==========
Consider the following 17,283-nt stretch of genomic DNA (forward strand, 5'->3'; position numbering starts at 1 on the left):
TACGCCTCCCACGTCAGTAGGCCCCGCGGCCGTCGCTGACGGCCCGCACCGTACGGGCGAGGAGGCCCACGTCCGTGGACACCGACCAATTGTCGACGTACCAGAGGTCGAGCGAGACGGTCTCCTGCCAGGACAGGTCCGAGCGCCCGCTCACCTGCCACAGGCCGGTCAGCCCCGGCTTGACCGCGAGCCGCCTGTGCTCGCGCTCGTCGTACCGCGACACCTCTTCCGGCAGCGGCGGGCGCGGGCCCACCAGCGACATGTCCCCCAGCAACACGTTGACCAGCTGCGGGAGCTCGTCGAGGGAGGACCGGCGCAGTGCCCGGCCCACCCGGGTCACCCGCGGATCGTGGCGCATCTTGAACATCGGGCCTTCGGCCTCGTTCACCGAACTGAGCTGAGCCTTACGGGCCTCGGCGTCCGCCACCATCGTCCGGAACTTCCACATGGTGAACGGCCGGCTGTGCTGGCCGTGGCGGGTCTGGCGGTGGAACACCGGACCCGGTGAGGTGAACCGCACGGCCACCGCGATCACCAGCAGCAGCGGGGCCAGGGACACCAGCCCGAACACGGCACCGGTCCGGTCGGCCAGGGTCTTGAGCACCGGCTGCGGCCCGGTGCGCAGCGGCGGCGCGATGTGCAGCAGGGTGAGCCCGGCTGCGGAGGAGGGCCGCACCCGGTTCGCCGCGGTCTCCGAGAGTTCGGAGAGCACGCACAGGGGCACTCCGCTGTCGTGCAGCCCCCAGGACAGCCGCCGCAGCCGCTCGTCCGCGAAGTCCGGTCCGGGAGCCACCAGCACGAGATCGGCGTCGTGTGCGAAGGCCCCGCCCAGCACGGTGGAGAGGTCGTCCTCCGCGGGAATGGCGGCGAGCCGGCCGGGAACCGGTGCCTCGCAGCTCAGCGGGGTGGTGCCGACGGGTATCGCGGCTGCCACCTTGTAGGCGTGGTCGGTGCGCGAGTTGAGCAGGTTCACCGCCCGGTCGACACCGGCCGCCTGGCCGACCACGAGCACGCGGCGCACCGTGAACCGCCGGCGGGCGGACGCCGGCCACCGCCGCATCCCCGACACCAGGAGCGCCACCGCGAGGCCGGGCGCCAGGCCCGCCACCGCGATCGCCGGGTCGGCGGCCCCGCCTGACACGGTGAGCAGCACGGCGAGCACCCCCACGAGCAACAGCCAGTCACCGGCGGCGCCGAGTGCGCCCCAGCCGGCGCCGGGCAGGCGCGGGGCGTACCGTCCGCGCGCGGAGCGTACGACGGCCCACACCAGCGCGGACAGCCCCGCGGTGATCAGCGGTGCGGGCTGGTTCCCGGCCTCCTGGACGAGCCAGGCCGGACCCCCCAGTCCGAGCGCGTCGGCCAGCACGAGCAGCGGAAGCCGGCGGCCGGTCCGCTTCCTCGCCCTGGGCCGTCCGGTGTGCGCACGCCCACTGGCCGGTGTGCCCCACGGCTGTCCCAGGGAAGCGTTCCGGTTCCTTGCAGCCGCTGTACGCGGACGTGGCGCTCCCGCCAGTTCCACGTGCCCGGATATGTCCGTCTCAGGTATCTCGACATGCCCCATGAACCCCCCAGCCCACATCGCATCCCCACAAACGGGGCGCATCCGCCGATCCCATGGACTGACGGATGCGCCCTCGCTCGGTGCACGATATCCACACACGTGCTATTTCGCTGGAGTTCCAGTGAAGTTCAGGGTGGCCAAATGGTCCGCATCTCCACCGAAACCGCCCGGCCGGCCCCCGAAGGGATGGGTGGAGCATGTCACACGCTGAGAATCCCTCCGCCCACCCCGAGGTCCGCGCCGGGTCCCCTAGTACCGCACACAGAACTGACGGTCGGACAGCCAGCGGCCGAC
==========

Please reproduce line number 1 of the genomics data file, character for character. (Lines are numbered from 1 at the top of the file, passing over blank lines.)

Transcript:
Consider the following 17,283-nt stretch of genomic DNA (forward strand, 5'->3'; position numbering starts at 1 on the left):